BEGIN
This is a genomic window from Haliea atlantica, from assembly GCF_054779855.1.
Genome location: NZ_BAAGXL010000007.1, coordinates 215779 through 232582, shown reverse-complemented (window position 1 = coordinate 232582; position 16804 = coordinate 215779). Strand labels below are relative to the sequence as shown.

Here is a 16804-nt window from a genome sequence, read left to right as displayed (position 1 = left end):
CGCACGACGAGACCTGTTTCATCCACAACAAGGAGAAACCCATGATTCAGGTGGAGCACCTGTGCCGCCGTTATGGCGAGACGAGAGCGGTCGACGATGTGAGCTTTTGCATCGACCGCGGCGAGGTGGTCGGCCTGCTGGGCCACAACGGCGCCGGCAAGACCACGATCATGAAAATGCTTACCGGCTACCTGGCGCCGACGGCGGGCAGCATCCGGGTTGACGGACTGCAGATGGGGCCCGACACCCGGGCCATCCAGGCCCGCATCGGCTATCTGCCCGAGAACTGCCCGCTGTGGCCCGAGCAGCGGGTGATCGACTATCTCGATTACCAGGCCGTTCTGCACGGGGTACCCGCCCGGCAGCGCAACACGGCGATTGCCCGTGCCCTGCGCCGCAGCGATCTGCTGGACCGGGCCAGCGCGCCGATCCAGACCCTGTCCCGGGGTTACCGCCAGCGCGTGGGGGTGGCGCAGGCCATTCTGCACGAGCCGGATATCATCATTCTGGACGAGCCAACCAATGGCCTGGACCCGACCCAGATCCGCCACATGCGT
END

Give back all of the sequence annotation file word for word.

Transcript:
This is a genomic window from Haliea atlantica, from assembly GCF_054779855.1.
Genome location: NZ_BAAGXL010000007.1, coordinates 215779 through 232582, shown reverse-complemented (window position 1 = coordinate 232582; position 16804 = coordinate 215779). Strand labels below are relative to the sequence as shown.

Here is a 16804-nt window from a genome sequence, read left to right as displayed (position 1 = left end):
CGCACGACGAGACCTGTTTCATCCACAACAAGGAGAAACCCATGATTCAGGTGGAGCACCTGTGCCGCCGTTATGGCGAGACGAGAGCGGTCGACGATGTGAGCTTTTGCATCGACCGCGGCGAGGTGGTCGGCCTGCTGGGCCACAACGGCGCCGGCAAGACCACGATCATGAAAATGCTTACCGGCTACCTGGCGCCGACGGCGGGCAGCATCCGGGTTGACGGACTGCAGATGGGGCCCGACACCCGGGCCATCCAGGCCCGCATCGGCTATCTGCCCGAGAACTGCCCGCTGTGGCCCGAGCAGCGGGTGATCGACTATCTCGATTACCAGGCCGTTCTGCACGGGGTACCCGCCCGGCAGCGCAACACGGCGATTGCCCGTGCCCTGCGCCGCAGCGATCTGCTGGACCGGGCCAGCGCGCCGATCCAGACCCTGTCCCGGGGTTACCGCCAGCGCGTGGGGGTGGCGCAGGCCATTCTGCACGAGCCGGATATCATCATTCTGGACGAGCCAACCAATGGCCTGGACCCGACCCAGATCCGCCACATGCGT